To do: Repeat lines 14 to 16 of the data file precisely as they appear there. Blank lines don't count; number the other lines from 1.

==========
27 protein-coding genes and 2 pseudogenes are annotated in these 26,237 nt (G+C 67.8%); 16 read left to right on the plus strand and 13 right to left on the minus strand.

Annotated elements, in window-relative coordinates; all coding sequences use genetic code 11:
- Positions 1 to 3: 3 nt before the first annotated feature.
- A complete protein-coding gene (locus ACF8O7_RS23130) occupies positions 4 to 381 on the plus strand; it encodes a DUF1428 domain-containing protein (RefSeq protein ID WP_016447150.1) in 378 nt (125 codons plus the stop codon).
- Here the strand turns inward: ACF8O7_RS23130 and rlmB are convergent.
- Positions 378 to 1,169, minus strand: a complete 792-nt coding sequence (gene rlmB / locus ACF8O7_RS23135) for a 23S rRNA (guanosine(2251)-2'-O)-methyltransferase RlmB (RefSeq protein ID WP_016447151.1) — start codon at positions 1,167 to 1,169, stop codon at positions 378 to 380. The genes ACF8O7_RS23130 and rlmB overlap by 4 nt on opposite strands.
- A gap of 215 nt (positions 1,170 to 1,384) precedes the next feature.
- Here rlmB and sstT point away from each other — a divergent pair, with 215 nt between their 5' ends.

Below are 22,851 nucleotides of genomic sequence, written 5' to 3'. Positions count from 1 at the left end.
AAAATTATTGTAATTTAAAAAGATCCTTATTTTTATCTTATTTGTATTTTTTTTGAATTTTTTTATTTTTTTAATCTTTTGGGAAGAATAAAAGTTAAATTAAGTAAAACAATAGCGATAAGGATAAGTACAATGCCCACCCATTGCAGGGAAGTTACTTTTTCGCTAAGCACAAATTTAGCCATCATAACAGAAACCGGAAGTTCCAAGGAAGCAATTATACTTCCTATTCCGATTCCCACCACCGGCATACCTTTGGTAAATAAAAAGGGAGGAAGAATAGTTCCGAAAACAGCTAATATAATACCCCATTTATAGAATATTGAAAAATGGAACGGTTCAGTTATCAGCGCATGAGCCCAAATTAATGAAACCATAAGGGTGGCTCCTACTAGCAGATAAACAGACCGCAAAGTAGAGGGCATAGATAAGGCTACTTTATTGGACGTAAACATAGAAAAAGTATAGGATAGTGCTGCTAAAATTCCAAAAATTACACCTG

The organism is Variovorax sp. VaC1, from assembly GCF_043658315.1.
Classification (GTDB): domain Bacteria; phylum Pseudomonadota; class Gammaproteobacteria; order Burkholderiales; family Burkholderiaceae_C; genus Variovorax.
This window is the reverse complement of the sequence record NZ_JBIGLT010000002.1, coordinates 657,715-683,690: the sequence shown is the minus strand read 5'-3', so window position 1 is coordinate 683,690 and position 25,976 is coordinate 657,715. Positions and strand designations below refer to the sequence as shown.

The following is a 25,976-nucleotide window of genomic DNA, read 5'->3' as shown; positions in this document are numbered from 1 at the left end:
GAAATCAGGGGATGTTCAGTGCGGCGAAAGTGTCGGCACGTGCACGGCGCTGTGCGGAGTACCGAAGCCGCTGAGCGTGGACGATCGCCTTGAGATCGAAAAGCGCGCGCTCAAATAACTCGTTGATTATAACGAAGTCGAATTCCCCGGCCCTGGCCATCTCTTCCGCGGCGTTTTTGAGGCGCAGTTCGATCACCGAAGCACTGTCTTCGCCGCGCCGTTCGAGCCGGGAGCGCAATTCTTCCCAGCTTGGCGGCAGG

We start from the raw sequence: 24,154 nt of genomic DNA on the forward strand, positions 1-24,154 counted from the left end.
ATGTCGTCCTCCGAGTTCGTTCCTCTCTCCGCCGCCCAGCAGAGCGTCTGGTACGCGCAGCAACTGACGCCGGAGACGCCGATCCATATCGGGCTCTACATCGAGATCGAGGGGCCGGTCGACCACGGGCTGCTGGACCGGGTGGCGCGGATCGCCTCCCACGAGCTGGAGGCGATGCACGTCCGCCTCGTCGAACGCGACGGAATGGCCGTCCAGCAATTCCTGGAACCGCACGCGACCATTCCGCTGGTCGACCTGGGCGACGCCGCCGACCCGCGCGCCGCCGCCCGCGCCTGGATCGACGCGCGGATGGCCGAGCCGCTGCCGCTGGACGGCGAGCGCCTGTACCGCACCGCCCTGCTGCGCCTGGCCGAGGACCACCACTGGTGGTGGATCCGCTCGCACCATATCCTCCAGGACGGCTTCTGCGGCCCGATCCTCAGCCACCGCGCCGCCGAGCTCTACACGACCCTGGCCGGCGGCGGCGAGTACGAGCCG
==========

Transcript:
The following is a 25,976-nucleotide window of genomic DNA, read 5'->3' as shown; positions in this document are numbered from 1 at the left end:
GAAATCAGGGGATGTTCAGTGCGGCGAAAGTGTCGGCACGTGCACGGCGCTGTGCGGAGTACCGAAGCCGCTGAGCGTGGACGATCGCCTTGAGATCGAAAAGCGCGCGCTCAAATAACTCGTTGATTATAACGAAGTCGAATTCCCCGGCCCTGGCCATCTCTTCCGCGGCGTTTTTGAGGCGCAGTTCGATCACCGAAGCACTGTCTTCGCCGCGCCGTTCGAGCCGGGAGCGCAATTCTTCCCAGCTTGGCGGCAGG

We start from the raw sequence: 24,154 nt of genomic DNA on the forward strand, positions 1-24,154 counted from the left end.